What Are Banks Doing with Their Depositors' Money?
Source: Free Gold Money Report (2/26/10)
". . .they are still lending, but not to businesses and consumers."
So if the banks are not making loans, what are they doing with depositor money?
Well, they are still lending, but not to businesses and consumers. They are lending to the federal government.
Banks don't lend directly to the federal government of course, but buying U.S. government paper accomplishes the same thing. Depositor money is sent to the federal government, either directly when banks purchase newly issued government paper or when they purchase it paper from others.
If the financial crisis began with the collapse of Bear Stearns in March 2008, Fed data shows that since then bank lending has declined by $220 billion. During this same period, banks increased the amount of U.S. government paper they hold by $337 billion.
The change is even more dramatic when viewed from the peak of bank lending that occurred in the aftermath of the Lehman Brothers collapse. Companies cut off from the commercial paper market turned to banks for liquidity. Drawing down their credit lines caused bank loans to surge; bank loans have declined $646 billion from their October 2008 peak.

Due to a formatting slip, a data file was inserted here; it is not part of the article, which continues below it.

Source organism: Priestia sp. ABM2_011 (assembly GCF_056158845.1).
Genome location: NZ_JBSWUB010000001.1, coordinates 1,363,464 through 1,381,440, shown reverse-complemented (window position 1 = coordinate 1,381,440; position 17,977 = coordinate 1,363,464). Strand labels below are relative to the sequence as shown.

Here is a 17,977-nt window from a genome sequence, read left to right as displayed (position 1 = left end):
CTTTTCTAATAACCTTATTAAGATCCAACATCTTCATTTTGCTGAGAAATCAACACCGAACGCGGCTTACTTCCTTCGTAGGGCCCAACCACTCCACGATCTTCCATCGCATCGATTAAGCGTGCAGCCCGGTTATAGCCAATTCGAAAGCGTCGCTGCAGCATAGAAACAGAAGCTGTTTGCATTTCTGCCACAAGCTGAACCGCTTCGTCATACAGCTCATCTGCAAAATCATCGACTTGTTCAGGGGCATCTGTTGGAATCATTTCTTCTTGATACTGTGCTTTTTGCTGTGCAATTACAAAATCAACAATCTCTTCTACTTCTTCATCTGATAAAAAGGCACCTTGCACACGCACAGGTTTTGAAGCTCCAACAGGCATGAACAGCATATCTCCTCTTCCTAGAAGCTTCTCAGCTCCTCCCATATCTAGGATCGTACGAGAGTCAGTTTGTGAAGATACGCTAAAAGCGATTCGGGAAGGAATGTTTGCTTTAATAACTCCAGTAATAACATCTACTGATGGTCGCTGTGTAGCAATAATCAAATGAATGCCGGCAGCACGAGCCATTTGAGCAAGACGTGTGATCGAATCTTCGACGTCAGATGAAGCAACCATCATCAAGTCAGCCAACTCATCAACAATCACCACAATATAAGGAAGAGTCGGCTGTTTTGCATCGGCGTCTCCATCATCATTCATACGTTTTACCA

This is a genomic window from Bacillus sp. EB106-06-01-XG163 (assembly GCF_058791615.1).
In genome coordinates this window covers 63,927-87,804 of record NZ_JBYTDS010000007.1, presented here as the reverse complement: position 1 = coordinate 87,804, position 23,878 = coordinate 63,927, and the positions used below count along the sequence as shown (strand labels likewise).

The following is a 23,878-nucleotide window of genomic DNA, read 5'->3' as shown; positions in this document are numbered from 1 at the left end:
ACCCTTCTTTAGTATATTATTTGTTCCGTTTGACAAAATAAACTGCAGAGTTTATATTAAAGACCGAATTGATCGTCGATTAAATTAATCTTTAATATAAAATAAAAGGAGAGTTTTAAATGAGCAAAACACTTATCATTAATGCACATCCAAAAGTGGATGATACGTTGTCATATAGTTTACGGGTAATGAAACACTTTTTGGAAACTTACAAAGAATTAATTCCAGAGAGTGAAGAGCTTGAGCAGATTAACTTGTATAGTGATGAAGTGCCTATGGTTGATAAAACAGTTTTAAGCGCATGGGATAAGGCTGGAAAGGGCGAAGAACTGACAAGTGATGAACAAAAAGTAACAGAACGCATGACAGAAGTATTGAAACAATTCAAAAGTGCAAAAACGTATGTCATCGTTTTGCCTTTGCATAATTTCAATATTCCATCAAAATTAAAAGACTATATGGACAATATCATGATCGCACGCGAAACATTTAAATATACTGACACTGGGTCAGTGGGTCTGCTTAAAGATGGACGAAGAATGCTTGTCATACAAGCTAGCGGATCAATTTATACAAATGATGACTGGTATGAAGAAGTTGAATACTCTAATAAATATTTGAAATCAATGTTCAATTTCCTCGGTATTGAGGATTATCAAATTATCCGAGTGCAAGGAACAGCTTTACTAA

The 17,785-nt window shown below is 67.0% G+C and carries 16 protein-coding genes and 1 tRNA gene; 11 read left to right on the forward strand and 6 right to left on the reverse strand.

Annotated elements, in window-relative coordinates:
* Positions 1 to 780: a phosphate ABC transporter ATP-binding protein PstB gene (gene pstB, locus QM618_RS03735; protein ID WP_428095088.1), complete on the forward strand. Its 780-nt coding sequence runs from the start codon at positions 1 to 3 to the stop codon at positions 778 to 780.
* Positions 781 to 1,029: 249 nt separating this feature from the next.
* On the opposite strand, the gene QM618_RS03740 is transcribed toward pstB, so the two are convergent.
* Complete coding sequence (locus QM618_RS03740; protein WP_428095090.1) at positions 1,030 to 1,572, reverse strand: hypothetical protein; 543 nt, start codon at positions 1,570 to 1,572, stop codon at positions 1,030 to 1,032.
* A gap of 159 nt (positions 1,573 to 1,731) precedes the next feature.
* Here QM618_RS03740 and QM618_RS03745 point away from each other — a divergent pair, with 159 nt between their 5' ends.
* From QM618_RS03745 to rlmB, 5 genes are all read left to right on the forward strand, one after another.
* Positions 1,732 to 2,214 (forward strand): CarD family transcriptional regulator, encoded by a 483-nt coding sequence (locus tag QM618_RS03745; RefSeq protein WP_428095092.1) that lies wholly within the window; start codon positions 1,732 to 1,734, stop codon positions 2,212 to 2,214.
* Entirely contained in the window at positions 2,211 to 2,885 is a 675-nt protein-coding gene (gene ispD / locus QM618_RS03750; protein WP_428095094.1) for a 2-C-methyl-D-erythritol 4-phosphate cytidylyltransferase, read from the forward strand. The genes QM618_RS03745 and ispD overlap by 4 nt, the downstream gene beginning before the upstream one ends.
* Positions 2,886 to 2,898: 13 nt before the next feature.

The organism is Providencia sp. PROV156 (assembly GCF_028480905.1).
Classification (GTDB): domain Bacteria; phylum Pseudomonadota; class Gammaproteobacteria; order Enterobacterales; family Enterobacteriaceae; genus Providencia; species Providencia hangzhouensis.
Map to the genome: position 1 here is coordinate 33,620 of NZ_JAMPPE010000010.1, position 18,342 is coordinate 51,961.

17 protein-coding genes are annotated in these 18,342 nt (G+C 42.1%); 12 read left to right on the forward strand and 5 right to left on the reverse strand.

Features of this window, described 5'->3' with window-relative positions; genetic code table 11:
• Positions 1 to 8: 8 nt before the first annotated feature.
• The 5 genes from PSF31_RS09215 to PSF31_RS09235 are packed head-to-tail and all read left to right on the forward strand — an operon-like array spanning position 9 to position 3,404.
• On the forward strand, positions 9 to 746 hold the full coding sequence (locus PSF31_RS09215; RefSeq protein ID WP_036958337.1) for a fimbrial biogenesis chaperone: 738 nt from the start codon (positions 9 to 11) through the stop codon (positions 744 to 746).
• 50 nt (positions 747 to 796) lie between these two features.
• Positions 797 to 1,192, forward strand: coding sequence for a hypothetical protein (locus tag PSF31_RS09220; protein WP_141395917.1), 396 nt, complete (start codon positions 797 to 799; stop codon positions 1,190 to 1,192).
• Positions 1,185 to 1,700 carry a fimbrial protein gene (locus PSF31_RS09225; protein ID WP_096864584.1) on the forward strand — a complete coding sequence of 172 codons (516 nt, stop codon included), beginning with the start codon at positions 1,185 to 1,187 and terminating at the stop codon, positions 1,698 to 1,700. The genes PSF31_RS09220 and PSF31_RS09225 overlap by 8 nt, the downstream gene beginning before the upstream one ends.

This significant shift in bank assets has implications for the economy and the USD.
Instead of depositor money being used to stimulate economic activity in the private sector by lending to businesses and consumers, the banks are helping to fund the growing federal deficits. This reallocation of resources has a negative long-term impact on the economy. Depositor money is not being used productively—to create jobs and grow the economy. It's being spent by the government, which consumes in the present and does not invest for the future.
This shift in bank assets also has negative implications for the dollar. As the realization grows that the financial condition of the Fed is not much different from Greece, the value of U.S. government paper declines. Debasement of the dollar is inevitable as banks funnel depositor money into U.S. government paper instead of making loans.